Everything is going to be okay
Liz Potter’s series of self-portraits shot with her Noblex 150 should be viewed while listening to an Aaron Copland playlist. Like the great American composer, Potter captures the expansiveness of the American frontier, or what’s left of it. She pits her everyman heroine against its searing heat, its beautiful skies and its unforgiving majesty. Small and alone, she confronts it with courage and humility, and does not fear failure or setbacks. If you stand back for a moment you realize that she has created a perfect analogy of our personal responses to the Covid-19 pandemic.
These black and white photos are shot in a 6×12 format, which is akin to watching Lawrence of Arabia for the first time, specifically the scene where Omar Sharif rides in from the desert. There is a lot of image to take in, much of it empty. That scene is a milepost in cinematic history, and Potter’s photos are just as arresting.
“I live in a region that is meant to be seen in panorama. But that also means it’s been shot to death- why would I want to take yet another landscape photo when it would just settle into the white noise of all the others?”, muses Potter.
“Using myself to show scale is part of my intention, but the greater goal is to give a visual voice to the awakening of understanding the pandemic brought on in my personal life; that ultimately I can only rely on myself to find contentment. I live and work alone and my only solace during a year of total solitude was to seek out beauty and connection with the vast landscapes around me in far West Texas. During the pandemic, I made a series of ghost images of myself using a pinhole camera, faded visions of myself looking for grounding. As the pandemic took a turn for the better, and the country started to loosen up, I began the current self-portrait project- a solid form of myself as I started to feel a more comfortable joy, not just one hard-won by sheer force of will. In these images, I want to convey the feeling of freedom, adventure, fun, and an “everything is going to be okay” attitude I sought and found in being alone under the huge sky during 2020.”
“Huge sky” is an understatement. The German-made Noblex 150 shoots panoramic images; that is to say, it captures a very wide field of view – in this case 146°. Human vision is typically limited to 120°. This is what creates the impression that the environment is the main subject of Potter’s work, with herself as an interloper, but one who becomes comfortable with her place in the visual storytelling that is taking place.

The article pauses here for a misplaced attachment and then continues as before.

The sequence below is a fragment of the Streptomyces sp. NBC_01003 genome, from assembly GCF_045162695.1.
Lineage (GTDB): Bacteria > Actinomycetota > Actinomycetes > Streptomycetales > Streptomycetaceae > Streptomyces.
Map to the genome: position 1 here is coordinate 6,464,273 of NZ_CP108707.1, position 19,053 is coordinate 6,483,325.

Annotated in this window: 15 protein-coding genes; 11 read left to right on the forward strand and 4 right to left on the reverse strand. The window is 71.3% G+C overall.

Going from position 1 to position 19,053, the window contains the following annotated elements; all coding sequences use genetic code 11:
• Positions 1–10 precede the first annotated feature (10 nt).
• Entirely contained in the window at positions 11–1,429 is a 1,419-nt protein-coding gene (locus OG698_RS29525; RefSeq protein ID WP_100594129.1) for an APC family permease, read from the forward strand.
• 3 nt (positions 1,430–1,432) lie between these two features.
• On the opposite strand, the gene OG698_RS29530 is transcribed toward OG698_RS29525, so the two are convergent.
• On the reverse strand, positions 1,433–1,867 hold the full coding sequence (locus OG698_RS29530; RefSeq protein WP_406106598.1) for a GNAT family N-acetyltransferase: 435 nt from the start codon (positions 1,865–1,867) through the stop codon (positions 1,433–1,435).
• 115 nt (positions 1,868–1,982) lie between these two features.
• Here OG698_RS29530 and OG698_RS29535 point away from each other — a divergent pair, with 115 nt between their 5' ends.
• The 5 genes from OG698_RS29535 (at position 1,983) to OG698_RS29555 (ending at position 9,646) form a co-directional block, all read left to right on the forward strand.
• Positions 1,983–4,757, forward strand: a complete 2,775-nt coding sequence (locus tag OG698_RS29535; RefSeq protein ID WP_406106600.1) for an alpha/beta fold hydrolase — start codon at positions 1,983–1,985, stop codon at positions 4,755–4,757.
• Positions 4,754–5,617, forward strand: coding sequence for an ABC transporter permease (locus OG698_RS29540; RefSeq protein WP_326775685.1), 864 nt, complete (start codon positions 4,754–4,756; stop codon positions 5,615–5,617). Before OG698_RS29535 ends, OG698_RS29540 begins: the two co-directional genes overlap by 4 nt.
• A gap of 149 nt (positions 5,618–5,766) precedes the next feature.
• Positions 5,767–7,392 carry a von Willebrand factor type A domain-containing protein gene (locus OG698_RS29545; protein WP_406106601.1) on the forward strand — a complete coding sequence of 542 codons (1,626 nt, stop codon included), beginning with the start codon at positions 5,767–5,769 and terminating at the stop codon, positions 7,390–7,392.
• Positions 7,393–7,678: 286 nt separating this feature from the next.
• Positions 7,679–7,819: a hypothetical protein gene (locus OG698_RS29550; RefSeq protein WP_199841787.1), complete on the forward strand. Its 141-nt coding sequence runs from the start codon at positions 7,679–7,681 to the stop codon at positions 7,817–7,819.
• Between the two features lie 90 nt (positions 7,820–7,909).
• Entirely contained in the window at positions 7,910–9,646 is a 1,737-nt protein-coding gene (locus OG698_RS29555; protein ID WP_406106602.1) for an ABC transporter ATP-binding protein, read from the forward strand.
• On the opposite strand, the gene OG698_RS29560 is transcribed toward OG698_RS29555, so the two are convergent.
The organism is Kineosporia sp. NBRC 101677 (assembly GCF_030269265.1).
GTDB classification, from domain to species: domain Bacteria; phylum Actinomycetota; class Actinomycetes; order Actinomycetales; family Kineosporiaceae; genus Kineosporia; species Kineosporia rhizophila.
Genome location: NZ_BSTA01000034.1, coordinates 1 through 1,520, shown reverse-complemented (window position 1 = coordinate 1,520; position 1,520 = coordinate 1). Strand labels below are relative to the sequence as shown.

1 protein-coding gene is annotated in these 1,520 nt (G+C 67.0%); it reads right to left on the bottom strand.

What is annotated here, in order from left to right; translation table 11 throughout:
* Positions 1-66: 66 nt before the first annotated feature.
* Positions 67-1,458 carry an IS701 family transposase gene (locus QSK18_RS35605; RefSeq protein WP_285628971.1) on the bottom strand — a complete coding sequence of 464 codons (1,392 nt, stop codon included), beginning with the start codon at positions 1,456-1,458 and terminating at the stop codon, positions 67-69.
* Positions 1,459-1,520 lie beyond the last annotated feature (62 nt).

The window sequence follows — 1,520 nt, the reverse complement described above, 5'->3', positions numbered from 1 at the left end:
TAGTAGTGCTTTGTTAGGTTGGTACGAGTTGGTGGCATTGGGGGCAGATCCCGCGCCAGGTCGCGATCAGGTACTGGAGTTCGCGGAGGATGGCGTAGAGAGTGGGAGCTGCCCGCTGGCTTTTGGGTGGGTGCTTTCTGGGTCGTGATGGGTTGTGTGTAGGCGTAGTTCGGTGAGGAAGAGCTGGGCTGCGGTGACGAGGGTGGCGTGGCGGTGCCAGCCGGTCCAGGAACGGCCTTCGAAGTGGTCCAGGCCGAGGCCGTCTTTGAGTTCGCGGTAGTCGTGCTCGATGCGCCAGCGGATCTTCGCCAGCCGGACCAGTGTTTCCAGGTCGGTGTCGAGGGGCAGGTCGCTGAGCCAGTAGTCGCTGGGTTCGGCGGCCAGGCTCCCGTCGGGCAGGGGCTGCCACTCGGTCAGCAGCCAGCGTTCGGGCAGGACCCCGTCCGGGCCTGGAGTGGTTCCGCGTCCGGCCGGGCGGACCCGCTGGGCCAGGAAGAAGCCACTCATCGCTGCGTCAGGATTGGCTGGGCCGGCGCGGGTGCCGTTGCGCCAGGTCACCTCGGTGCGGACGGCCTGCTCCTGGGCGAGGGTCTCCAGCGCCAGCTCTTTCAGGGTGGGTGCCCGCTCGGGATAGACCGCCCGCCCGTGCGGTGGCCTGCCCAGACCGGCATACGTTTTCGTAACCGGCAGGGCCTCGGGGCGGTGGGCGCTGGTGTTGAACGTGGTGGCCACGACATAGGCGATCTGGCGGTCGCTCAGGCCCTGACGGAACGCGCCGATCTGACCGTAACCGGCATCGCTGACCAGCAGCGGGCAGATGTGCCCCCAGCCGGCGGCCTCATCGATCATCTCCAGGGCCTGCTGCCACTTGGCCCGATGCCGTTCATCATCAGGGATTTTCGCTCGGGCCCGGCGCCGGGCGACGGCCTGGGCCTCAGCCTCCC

“I’ve always considered myself more of a documentary-style photographer- recording moments or scenes. The pinhole and Noblex work is more illustrative – which is new to me. I’m not sure I would have thought of this idea with the Noblex if I hadn’t worked on a pinhole series for so many months- placing myself in them, but only in a vague, semi-transparent way. It gave me the practice of seeing a scene and imagining where I should be in it, and also just the logistics of setting up a tripod and hustling into the frame while the camera does its thing.”
Although not shot sequentially, you can pick out the story of the pandemic and how we have had to face a new reality of fear, solitude and acceptance in her images. Potter lives in one of the least densely populated regions of Texas (less than 1 person per square mile) and so the photos do indeed reflect her reality during the crisis… one where social interaction is almost non-existent. At the same time she is able to capture the “misadventures” suffered by some regions in their responses to it.
I’ve struggled to find artists who have worked in a similar vein. The clarity of the work is very Ansel Adams; she latched on to the panoramic format after reading an article on Jeff Bridges; and the humility and humour seem to derive from Vivian Maier. Liz Potter seems to stand alone in contemporary photography, combining the themes of large-scale natural wonderment and one’s inner solitude.
You can purchase Liz’s work on her site.
~ Mark Walton
Liz Potter is a film photographer based in the far western region of Texas. Having earned a degree in photojournalism in 1990 from the University of Texas, Austin, she lived in the city for 30 more years before creating a new chapter in her life by moving to a town with a population of 6,000 and a couple of blinking stop lights.
The expanse of land and sky prompted an expanse in creativity. Working within the landscapes and small towns of Texas, a sense of adventure she had always had developed into an almost insatiable hunger to deeply experience this new region; connecting to it through recording it on film. With a home darkroom she’s able to develop and print her work – crafting further the interpretation of her images.
Her cameras of choice rotate and are often chosen to fit the inspiration: the Noblex 150 is the current darling, but the 6×6 formats, and others, are on call for when the time is right. The end goal, whether conscious or not, is to bring the viewer along on her personal adventures.
~ Posted by Mark Walton